"We're nervous," he said, speaking on behalf of his family. "The uncertainty of why were were held is nervewracking. If we're doing anything wrong, we need to be aware of it, but my wife who has her entire family in Turkey and has two sisters in Canada is not certain if she can see them again. She's afraid to leave before she attains her US citizenship. But even with US citizenship, even with the thirteen plus years as mayor, being a volunteer firefighter three years after I came to the US, all these hours of community service obviously doesn't matter when my name is Mohamed Khairullah."
"I think it's very heartwrenching. I value my relationship with him as a municipal administrator and see him as a second father," Borough Administrator Instashan Chowdhury told TAPinto Hawthorne. "I know he's a father first and foremost and I know it's difficult on that end. Secondly, his community wanted him back here, people look at him--you're not mayor for 13 plus years for no reason. People were calling him, looking for him, making sure he was OK and you saw the love and warm reception he received here. For me, it was a little difficult, too, because you heard the emotion in his voice when he called me, saying he was held up and the frustration: he gives his all to this government and it's all about public service."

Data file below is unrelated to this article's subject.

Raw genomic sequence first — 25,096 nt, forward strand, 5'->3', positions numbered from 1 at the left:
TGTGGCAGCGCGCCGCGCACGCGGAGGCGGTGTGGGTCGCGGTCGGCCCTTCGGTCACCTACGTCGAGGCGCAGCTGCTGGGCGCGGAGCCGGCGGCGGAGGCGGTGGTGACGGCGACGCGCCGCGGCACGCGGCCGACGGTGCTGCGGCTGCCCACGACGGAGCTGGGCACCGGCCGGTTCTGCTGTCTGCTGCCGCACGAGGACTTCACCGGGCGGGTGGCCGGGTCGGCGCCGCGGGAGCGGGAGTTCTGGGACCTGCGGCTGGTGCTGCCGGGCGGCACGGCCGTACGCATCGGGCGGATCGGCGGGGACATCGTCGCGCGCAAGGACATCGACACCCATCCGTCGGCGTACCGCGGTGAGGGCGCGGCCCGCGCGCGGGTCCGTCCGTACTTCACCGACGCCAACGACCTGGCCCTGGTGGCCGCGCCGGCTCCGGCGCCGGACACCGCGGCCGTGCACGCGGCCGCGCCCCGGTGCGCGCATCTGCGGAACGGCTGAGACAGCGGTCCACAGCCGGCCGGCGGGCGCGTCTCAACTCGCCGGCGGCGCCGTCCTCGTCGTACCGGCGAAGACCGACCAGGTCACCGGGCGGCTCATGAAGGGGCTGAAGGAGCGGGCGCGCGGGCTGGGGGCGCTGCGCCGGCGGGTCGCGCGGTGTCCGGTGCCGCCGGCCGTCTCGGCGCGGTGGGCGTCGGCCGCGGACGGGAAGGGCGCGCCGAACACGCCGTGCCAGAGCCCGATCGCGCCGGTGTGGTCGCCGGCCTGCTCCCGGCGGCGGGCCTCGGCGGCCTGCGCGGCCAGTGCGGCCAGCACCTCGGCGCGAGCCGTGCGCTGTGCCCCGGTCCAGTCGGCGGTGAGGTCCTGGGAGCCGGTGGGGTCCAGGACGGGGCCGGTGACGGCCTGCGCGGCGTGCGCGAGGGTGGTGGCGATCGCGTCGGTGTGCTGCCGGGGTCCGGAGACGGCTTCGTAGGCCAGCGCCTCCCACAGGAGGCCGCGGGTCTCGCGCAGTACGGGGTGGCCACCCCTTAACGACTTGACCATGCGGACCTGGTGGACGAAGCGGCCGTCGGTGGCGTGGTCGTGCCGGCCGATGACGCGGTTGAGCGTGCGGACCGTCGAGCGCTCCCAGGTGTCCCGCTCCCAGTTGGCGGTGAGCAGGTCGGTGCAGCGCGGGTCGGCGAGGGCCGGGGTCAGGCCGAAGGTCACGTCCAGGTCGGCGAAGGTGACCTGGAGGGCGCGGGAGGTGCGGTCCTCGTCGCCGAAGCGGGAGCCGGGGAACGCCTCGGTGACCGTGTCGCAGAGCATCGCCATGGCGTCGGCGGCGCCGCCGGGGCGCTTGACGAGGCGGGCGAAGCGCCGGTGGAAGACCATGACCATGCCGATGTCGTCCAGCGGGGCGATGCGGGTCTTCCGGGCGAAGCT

"I just wish that people could see the character of this individual, and individuals alike, rather than looking at where they're from and categorizing them in that way," Chowdhury said. "It was definitely tough, it was tough on a lot of us on the staff, that's our leader, and he's a great mayor and a great mentor."
Chowdhury is a Bengali-American Muslim and said that he has not been immune to receiving prejudicial remarks. "I was traveling to Miami, Florida, and I've heard derogatory comments. They had a ground stop on all planes due to some sort of issue, and this person on the plane commented 'Oh that's exactly why Donald Trump is doing what he's doing' and he looked at me saying that for validation." The words stung him, and he looked to Khairullah for his thoughts. "The first person I called was the mayor and he offered me advice. I think one of the great things is his sense of professionalism and ability to stay calm in all this, there are a lot of people who are really upset."
Khairullah had said that he had not yet ruled out taking legal action following his incident at JFK.